The Hogwarts Castle model used to film the Harry Potter movies fills a large room on the Warner Bros. Studio Tour on the outskirts of London. (Photo by Kathy Haynes)
Magical world comes to life
By Mike Haynes
As a friend flicked through my wife’s smartphone photos of the London Warner Bros. Studio Tour, the friend – a woman about 50 years old – instantly recognized pictures of movie costumes.
“That’s Bellatrix,” she said of a mannequin wearing a brown outfit and long, unruly brown hair. “Lucius Malfoy,” she said at the sight of a dark, padded jacket with a long, blond wig above it.
And of course, at the appearance of a flowing, light green robe, her reaction was, “Voldemort.”
Amarillo resident Marianne’s delight at images from “The Making of Harry Potter,” the huge exhibit at the Leavesden Studios in England, was a reminder that the good wizard isn’t just for kids. You also can ask friend Keitha, a 40-something from Happy whose eyes brightened at pictures of the “cupboard under the stairs” and the Gryffindor Common Room.
Kathy and I took the tour last month. Anyone with the slightest interest in J.K. Rowling’s books or the movies they spawned – or anyone fascinated by moviemaking – should consider buying a ticket if they’re anywhere near London.
The movie set of Diagon Alley, the shopping area for wizards and witches, fills with fans on the Warner Bros. Studio Tour on the edge of London.
But short of meeting Daniel Radcliffe, Emma Watson and Rupert Grint, the London studio tour is the closest thing to being a part of Harry Potter.
Visitors actually walk into the Great Hall, one of several actual sets from the movies, striding between the long tables with place settings for Hogwarts students. A guide points up to light fixtures and scaffolding that, in the films, were replaced digitally with floating candles and the Enchanted Ceiling.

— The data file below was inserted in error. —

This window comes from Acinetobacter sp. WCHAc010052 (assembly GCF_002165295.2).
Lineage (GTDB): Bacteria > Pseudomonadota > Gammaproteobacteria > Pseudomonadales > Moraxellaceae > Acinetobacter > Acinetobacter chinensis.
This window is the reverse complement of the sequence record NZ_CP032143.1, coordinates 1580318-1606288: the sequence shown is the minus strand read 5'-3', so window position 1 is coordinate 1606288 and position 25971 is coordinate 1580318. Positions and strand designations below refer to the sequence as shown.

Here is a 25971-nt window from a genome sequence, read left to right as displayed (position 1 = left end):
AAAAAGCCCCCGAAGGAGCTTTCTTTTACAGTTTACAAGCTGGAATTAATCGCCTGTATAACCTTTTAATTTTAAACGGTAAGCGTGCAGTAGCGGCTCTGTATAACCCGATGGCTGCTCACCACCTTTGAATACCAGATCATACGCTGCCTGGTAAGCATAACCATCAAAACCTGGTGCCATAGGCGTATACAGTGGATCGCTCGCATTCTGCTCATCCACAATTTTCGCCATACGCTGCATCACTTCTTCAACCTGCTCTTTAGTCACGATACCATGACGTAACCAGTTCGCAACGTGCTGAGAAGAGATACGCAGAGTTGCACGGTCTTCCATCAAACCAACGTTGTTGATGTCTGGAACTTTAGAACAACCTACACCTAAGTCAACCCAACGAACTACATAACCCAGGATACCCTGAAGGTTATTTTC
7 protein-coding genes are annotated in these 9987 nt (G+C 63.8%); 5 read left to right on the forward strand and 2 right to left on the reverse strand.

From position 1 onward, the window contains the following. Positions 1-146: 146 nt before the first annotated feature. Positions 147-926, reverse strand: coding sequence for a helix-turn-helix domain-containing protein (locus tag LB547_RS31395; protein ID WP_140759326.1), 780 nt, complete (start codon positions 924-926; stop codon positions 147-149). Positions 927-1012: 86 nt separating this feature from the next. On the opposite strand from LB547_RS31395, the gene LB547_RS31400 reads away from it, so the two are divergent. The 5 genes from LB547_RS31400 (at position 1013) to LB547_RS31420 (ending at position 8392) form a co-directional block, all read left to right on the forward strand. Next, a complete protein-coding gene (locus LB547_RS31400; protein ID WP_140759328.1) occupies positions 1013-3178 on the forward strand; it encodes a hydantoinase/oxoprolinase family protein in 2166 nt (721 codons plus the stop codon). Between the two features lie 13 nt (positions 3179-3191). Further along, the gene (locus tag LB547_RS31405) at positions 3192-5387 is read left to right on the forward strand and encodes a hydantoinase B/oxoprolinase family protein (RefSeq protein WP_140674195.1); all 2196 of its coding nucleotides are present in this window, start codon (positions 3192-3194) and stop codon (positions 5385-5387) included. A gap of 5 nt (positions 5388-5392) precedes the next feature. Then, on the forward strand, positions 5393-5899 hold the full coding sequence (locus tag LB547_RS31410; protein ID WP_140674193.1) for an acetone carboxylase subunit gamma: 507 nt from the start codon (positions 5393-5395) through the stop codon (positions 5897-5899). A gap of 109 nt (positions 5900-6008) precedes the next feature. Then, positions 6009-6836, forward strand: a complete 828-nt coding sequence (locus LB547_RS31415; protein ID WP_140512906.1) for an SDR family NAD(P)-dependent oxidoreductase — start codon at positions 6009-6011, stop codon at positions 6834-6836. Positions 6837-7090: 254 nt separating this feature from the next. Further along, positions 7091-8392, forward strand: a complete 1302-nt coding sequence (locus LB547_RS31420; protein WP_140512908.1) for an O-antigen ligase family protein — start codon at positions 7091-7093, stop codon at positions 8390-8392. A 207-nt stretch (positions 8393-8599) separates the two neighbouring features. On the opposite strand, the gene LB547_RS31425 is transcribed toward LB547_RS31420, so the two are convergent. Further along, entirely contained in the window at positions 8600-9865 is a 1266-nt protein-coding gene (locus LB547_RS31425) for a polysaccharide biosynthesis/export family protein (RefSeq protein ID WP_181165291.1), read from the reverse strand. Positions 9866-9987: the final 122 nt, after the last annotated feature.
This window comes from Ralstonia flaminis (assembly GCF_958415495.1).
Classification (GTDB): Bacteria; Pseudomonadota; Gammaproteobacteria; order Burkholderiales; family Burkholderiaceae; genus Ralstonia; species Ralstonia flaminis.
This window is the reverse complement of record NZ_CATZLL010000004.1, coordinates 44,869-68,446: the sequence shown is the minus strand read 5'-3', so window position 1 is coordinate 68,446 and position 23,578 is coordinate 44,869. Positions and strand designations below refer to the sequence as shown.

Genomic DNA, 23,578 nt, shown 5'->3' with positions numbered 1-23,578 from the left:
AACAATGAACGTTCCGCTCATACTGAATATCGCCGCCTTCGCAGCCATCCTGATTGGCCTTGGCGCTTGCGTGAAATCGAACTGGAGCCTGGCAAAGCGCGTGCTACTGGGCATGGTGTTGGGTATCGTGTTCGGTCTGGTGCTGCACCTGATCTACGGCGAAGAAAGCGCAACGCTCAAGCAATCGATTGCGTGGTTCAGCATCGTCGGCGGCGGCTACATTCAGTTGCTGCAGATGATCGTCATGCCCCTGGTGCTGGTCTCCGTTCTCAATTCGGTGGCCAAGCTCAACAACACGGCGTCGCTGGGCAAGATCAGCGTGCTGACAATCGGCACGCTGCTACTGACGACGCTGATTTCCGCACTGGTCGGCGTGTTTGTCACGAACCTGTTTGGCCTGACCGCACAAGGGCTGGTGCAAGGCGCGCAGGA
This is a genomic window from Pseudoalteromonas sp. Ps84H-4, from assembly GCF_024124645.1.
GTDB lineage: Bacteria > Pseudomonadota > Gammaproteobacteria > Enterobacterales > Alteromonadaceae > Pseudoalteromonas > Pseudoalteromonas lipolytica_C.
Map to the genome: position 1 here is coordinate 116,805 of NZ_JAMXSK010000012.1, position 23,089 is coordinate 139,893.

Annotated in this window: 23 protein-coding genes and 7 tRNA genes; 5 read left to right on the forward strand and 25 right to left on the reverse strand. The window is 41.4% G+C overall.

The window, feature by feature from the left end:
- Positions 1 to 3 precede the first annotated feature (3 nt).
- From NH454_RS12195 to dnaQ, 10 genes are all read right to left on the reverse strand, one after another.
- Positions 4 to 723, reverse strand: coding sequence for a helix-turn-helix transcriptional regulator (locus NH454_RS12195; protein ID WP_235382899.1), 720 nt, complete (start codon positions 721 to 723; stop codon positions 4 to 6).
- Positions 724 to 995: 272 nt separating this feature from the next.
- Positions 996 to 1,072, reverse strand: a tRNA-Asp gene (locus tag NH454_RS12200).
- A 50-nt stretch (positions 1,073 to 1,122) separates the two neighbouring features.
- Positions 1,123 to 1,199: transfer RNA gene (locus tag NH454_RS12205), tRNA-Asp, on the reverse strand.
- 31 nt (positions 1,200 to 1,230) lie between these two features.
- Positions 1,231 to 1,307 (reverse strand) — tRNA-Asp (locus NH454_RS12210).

Two cavernous soundstages have been converted into permanent display areas for thousands of props – such as Harry’s Nimbus 2000 broom – pieces of sets – such as Hagrid’s hut – and areas where kids can ride a broom in front of a green screen or practice magic wand moves.
Visitors can walk across the Hogwarts Bridge, which was digitally lengthened in the Harry Potter movies, during the Warner Bros. Studio Tour just outside London. The bridge appeared in the films but not in J.K. Rowling’s books.
Outside the studio, visitors can board the skinny, purple Knight Bus, whose sign says, “All Destinations – Nothing Underwater.” They can walk across the Hogwarts Bridge, which in the movies extended several hundred yards but in real life is maybe 20 yards long. And they can stand at the door of 4 Privet Drive, Harry’s childhood home.
The tour is laid out well. After spending as much time as you want in the two soundstages and the courtyard – where you can pose with giant chess pieces from the first film – Kathy and I walked through an exhibit of paper and cardboard production models of the bridge, the Weasleys’ house and Hogwarts castle. Kathy rounded the next turn before me and called back, “Wait ’til you see this.”
|The Warner Bros. Studio Tour near London features props, costumes and wigs such as these for the characters of (front) Harry Potter, Hermione Granger and Ron Weasley and (back) the Bloody Baron ghost and Luna Lovegood.|
“The Making of Harry Potter” has been open since 2012, and even the Duke and Duchess of Cambridge (Will and Kate to those not up on royal titles) made an official visit this April complete with a wand “fight.”
For anyone seeing the serious historical sights of London, it’s worth a half-day’s magical diversion.
If You Go...
Warner Bros. Studio Tour: “The Making of Harry Potter”
Studio Tour Drive
(near Watford Junction train station, outskirts of London)
Phone: 011 44 08450 840 900
Adults (age 16 and up), 29 British pounds (about $45)
Children (ages 5 to 15) 21.5 British pounds (about $33)
Age 4 and under: free but ticket required